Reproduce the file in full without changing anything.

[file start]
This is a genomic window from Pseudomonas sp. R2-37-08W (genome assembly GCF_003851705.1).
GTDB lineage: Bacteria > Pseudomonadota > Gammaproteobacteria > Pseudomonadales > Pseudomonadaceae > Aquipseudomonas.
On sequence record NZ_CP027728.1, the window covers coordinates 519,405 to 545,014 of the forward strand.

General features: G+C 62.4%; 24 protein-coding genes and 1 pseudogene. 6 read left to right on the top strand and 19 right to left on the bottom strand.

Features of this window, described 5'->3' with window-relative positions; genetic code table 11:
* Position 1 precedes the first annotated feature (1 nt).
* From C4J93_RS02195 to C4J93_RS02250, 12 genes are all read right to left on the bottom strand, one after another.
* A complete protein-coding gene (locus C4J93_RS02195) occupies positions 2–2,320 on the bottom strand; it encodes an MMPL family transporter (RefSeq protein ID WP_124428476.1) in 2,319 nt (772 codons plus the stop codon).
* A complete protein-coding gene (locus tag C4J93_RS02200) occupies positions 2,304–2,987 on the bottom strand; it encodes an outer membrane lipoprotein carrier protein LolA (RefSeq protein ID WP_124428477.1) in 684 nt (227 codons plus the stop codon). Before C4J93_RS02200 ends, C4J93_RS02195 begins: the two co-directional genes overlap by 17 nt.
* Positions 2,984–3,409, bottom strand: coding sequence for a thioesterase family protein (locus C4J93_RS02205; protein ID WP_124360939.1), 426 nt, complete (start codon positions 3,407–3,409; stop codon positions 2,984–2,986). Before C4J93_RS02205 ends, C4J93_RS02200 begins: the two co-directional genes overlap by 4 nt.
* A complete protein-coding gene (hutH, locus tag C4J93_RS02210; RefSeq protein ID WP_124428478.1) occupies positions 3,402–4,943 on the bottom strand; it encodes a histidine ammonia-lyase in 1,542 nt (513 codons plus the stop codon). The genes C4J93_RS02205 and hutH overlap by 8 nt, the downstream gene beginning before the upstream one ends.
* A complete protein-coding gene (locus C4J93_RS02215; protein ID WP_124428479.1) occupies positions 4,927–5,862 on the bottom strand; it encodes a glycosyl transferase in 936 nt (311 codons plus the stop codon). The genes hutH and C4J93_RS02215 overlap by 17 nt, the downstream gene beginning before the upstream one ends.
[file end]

This is a genomic window from Pseudomonas sp. R2-37-08W (genome assembly GCF_003851705.1).
GTDB lineage: Bacteria > Pseudomonadota > Gammaproteobacteria > Pseudomonadales > Pseudomonadaceae > Aquipseudomonas.
On sequence record NZ_CP027728.1, the window covers coordinates 519,405 to 545,014 of the forward strand.

General features: G+C 62.4%; 24 protein-coding genes and 1 pseudogene. 6 read left to right on the top strand and 19 right to left on the bottom strand.

Features of this window, described 5'->3' with window-relative positions; genetic code table 11:
* Position 1 precedes the first annotated feature (1 nt).
* From C4J93_RS02195 to C4J93_RS02250, 12 genes are all read right to left on the bottom strand, one after another.
* A complete protein-coding gene (locus C4J93_RS02195) occupies positions 2–2,320 on the bottom strand; it encodes an MMPL family transporter (RefSeq protein ID WP_124428476.1) in 2,319 nt (772 codons plus the stop codon).
* A complete protein-coding gene (locus tag C4J93_RS02200) occupies positions 2,304–2,987 on the bottom strand; it encodes an outer membrane lipoprotein carrier protein LolA (RefSeq protein ID WP_124428477.1) in 684 nt (227 codons plus the stop codon). Before C4J93_RS02200 ends, C4J93_RS02195 begins: the two co-directional genes overlap by 17 nt.
* Positions 2,984–3,409, bottom strand: coding sequence for a thioesterase family protein (locus C4J93_RS02205; protein ID WP_124360939.1), 426 nt, complete (start codon positions 3,407–3,409; stop codon positions 2,984–2,986). Before C4J93_RS02205 ends, C4J93_RS02200 begins: the two co-directional genes overlap by 4 nt.
* A complete protein-coding gene (hutH, locus tag C4J93_RS02210; RefSeq protein ID WP_124428478.1) occupies positions 3,402–4,943 on the bottom strand; it encodes a histidine ammonia-lyase in 1,542 nt (513 codons plus the stop codon). The genes C4J93_RS02205 and hutH overlap by 8 nt, the downstream gene beginning before the upstream one ends.
* A complete protein-coding gene (locus C4J93_RS02215; protein ID WP_124428479.1) occupies positions 4,927–5,862 on the bottom strand; it encodes a glycosyl transferase in 936 nt (311 codons plus the stop codon). The genes hutH and C4J93_RS02215 overlap by 17 nt, the downstream gene beginning before the upstream one ends.